4

I found these nice lecture note by Karl Sigman on the web. On page three you see if $X\sim N(\mu,\sigma)$ then the moment generating function (mgf) of $X$ is given by $$M_X(s) = E(exp(sX)) = \exp( \mu s + \sigma^2 s^2 /2)$$ Thus for Brownian motion with drift $X_t$ you get $$M_{X_t}(s) = E(exp(s X_t)) = \exp( \mu t s + \sigma^2 s^2 t /2).$$ Finally for ...

3

Quantnet provided a rankings of MS in Financial Engineering programs, which can be used for reference. More generally, this really depends on what area of quantitative finance that interests you: If you want to work in developing valuation and pricing models, than one of these programs will be very useful. If you want to work in quantitative trading, it's ...

3

One that I found via google that seems promising (for beginners though) is. Numerical methods in finance and Economics

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Options, Futures, and Other Derivatives Analysis of Financial Time Series Inside the Black Box: The Simple Truth About Quantitative Trading Trading and Exchanges: Market Microstructure for Practitioners

3

Well I guess as pure programmer, you could be looking to "evolve" to: An algorithmic trader which is in a nutshell a programmer designing algorithms which automatically trade in the market. or a Quantitative developper A quant is basically a person with strong quantitative background looking, for example, to find models to apply to the financial markets. ...

3

This is usually called Pin Risk. It's difficult because there is a high degree of uncertainty regarding the whether the options you sold are exercised or not. If you don't hedge, your short options could be exercised and you are left with risky net short position in the underlying. If you hedge and your short options are not exercised, then you have a long ...

3

The essence of discounting is that now is less risky than later. So a contract to deliver £1 in 1 year is more risky than one to deliver £1 tomorrow, (the counterparty could suffer a credit event) so it is worth less. Discount factors multiply; if I know that £1 at 1y is worth £0.98 today, and £1 at 2y is worth £0.98 at 1y (i.e. equal rates for both ...

3

If you allow $X_t$ to be two dimensional then a model with a stock price $X_t^1$ and its variance process $X_t^2$ (stochastic volatility) would fit your definition. In such cases to my knowledge we often don't have a closed form of the density of $X_T^1$ but in some cases we have a closed form of the Laplace transform. An example is the Heston model.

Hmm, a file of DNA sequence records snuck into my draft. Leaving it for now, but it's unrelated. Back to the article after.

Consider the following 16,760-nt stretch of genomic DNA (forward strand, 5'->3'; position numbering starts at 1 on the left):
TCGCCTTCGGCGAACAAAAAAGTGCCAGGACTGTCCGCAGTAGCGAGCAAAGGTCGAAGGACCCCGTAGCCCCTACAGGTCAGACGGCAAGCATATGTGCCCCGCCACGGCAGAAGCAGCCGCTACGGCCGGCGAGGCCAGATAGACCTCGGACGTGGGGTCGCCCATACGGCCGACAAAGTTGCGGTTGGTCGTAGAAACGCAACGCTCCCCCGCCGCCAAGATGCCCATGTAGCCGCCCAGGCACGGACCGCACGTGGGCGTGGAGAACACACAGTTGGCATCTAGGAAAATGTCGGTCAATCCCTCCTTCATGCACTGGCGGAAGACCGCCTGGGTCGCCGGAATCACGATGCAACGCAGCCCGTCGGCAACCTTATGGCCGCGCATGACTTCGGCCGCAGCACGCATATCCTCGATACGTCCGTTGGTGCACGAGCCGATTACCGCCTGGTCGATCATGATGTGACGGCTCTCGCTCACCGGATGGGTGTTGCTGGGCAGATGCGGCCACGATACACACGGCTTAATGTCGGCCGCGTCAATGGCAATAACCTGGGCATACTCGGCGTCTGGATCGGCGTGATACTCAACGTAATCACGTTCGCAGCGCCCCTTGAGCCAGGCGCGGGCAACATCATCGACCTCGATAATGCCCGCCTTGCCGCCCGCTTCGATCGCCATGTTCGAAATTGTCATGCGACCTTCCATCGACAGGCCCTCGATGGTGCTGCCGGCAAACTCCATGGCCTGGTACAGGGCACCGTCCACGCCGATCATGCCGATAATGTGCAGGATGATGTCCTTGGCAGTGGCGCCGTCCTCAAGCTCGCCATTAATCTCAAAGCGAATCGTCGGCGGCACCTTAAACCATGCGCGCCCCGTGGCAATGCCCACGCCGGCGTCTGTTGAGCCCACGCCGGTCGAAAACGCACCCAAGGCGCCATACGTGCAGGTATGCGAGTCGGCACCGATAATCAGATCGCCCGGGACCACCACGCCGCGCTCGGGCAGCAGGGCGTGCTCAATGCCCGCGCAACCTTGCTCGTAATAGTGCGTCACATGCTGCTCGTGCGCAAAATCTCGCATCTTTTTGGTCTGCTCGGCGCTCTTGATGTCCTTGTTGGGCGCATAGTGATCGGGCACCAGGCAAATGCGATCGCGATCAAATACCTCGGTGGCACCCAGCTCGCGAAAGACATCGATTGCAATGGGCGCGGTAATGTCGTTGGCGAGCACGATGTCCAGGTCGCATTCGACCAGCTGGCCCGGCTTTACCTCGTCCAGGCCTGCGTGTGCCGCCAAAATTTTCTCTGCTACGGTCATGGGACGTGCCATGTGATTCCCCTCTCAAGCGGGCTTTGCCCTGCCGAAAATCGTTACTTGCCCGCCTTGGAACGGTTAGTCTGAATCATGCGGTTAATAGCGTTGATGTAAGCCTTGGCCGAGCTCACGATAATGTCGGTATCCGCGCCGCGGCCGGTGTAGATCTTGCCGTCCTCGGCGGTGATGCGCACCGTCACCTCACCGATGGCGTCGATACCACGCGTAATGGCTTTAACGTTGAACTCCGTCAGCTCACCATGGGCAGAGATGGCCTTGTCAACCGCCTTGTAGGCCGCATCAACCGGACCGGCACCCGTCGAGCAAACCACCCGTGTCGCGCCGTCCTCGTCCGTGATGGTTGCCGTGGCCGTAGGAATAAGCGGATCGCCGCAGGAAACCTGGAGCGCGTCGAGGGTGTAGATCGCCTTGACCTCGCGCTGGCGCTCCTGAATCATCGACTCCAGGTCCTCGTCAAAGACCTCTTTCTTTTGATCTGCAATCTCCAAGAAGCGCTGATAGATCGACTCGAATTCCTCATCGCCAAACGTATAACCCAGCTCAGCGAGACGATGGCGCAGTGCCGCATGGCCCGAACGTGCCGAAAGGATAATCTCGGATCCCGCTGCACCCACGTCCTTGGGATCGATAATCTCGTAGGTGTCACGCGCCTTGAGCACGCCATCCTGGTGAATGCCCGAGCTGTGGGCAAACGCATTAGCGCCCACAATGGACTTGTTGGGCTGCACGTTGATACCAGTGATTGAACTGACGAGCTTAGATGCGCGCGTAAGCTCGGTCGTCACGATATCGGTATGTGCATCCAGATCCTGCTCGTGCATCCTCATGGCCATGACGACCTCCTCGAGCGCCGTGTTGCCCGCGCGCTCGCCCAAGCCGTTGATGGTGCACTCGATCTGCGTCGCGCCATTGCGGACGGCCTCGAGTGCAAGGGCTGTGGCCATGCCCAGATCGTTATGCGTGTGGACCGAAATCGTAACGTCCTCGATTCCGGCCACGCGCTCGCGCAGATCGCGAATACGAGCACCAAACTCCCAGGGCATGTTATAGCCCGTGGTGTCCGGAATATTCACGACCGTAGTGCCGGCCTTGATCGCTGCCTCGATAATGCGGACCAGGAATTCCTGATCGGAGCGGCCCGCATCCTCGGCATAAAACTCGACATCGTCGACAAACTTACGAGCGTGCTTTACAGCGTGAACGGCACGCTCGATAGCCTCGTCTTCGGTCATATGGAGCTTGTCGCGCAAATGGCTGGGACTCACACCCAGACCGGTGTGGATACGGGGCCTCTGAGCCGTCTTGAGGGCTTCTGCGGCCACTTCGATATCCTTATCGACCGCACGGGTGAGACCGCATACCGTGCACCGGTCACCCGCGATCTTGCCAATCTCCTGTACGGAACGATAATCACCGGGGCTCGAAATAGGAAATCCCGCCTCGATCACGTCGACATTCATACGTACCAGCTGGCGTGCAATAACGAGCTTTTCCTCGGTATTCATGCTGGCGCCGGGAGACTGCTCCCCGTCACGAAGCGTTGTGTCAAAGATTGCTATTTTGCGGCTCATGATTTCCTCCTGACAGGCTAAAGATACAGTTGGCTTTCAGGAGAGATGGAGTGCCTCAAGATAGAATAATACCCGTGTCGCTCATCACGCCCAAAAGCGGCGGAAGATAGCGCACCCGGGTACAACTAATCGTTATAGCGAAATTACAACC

3

I would answer your question with no. First: what do you need the risk free rate for? If you want to price equity derivatives then probably a short money market rate would better fit this purpose. Second: the maturity. Look at yield curves. The short end is usually at a very different level than the 10 year rate. So two times no. A small "no" for ...

3

Following Daniel, Grinblatt, Titman, and Wermers (1997) "D.G.T.W.!", DGTW subtracts from each stock return the return on a portfolio of ﬁrms matched on market equity, market-book, and prior one-year return quintiles. Daniel, K., Grinblatt, M., Titman, S., Wermers, R., 1997. Measuring mutual fund performance with characteristic-based benchmarks, Journal of ...

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2) Alternative to Fama-MacBeth is Fama-French approach. Explanation of difference see, for example, here: http://papers.ssrn.com/sol3/papers.cfm?abstract_id=1271935 Fama-French approach was used by Carhart (introduced momentum), Pastor-Stambaugh (introduced liquidity), Fama-French themselves (used it to build 5-factor model), and many other (elsevier or ...

2

This is an example of minimum price variation (also known as the minimum price increment or the minimum price fluctuation). All public quotes for US equities are displayed to the nearest penny. (Hidden quotes may be entered at sub-penny increments.) US stock indices follow this convention and thus quote to the nearest penny. The oil listing is odd indeed. ...

2

Adding onto Quant Guy, money can technically flow in and out with dividends and secondary issues. In the case of a cash dividend, money flows out without any shares trading(depending on outstanding shares obviously). While secondary issues can basically be thought of as a followup IPO if you will.

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Log returns are additive. Just add the daily returns together. If you only have one average daily return you annualize simply by multiplying with an annualization factor. Often 252 is used but it depends on your specific use case. In your case you may want to multiply by (days per year / days in 10 months period) Make sure you do not apply the same to ...

2

First, your statement that your utility function goes to infinity is wrong. It's minus exponenta. You can think of it as a minimum of $e^{f(x)}$ which is bounded below by zero whatever $f(x)$ is. In other words, your utility function is bounded above by 0. Second, maximizing expected value, you need to calculate it before deploying maximization techniques. ...